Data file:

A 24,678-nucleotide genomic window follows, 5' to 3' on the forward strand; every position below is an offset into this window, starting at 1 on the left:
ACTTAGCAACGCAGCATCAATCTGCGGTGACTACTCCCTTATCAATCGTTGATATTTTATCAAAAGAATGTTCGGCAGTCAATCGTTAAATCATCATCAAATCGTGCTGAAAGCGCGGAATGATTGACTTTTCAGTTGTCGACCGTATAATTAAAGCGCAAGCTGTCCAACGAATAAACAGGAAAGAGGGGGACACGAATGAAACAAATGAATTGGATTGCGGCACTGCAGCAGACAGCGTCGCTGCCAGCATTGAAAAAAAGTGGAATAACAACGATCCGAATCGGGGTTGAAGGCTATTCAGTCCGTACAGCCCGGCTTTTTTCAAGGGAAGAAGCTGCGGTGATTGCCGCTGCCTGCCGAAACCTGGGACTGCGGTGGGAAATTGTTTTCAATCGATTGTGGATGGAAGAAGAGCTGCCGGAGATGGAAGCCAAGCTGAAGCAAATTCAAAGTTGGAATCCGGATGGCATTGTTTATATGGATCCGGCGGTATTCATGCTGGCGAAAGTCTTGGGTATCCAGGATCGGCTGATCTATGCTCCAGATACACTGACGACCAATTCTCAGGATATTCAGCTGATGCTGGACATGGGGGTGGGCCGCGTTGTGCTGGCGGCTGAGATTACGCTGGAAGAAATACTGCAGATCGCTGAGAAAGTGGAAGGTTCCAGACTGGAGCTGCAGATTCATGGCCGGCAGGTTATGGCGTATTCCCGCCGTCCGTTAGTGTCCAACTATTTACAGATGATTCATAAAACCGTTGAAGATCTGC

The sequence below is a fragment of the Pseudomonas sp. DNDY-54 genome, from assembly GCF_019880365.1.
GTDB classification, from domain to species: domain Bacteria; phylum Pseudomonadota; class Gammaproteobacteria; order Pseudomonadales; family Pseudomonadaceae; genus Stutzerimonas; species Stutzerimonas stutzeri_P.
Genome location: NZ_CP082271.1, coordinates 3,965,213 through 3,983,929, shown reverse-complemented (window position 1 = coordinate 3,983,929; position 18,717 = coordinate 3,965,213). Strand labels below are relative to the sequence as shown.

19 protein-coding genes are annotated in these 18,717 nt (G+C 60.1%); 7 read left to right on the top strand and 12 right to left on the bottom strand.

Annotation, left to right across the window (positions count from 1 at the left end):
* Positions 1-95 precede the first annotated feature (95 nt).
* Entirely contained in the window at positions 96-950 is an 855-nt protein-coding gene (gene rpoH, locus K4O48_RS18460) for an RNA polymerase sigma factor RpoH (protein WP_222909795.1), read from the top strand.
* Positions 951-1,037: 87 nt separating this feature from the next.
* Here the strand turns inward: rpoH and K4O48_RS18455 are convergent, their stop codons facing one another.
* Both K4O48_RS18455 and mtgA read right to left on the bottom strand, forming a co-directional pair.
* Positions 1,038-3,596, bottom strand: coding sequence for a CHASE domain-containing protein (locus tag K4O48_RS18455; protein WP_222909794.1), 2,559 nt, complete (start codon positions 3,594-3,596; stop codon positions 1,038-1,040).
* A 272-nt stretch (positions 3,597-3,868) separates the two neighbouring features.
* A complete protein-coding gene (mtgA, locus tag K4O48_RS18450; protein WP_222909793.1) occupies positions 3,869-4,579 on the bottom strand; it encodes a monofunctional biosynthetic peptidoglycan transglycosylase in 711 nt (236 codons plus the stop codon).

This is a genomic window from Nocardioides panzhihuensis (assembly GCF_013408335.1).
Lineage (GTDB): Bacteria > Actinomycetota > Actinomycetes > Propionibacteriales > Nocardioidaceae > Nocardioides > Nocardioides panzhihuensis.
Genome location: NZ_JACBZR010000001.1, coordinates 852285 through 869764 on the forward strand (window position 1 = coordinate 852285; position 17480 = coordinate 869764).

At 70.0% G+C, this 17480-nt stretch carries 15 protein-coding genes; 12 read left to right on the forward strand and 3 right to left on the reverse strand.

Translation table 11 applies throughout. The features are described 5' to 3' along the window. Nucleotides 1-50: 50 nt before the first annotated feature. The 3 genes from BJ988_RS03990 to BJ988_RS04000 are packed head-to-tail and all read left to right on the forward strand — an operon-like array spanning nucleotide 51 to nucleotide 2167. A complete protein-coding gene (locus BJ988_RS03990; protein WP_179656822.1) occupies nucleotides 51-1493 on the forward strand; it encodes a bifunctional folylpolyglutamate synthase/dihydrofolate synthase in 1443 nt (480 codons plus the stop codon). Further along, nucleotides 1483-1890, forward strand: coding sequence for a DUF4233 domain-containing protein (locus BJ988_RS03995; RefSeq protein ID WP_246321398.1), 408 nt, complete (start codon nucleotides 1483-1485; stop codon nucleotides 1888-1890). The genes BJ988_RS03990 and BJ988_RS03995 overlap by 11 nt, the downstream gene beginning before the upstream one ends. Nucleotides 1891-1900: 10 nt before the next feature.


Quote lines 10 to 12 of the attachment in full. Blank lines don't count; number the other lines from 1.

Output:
* Positions 951-1,037: 87 nt separating this feature from the next.
* Here the strand turns inward: rpoH and K4O48_RS18455 are convergent, their stop codons facing one another.
* Both K4O48_RS18455 and mtgA read right to left on the bottom strand, forming a co-directional pair.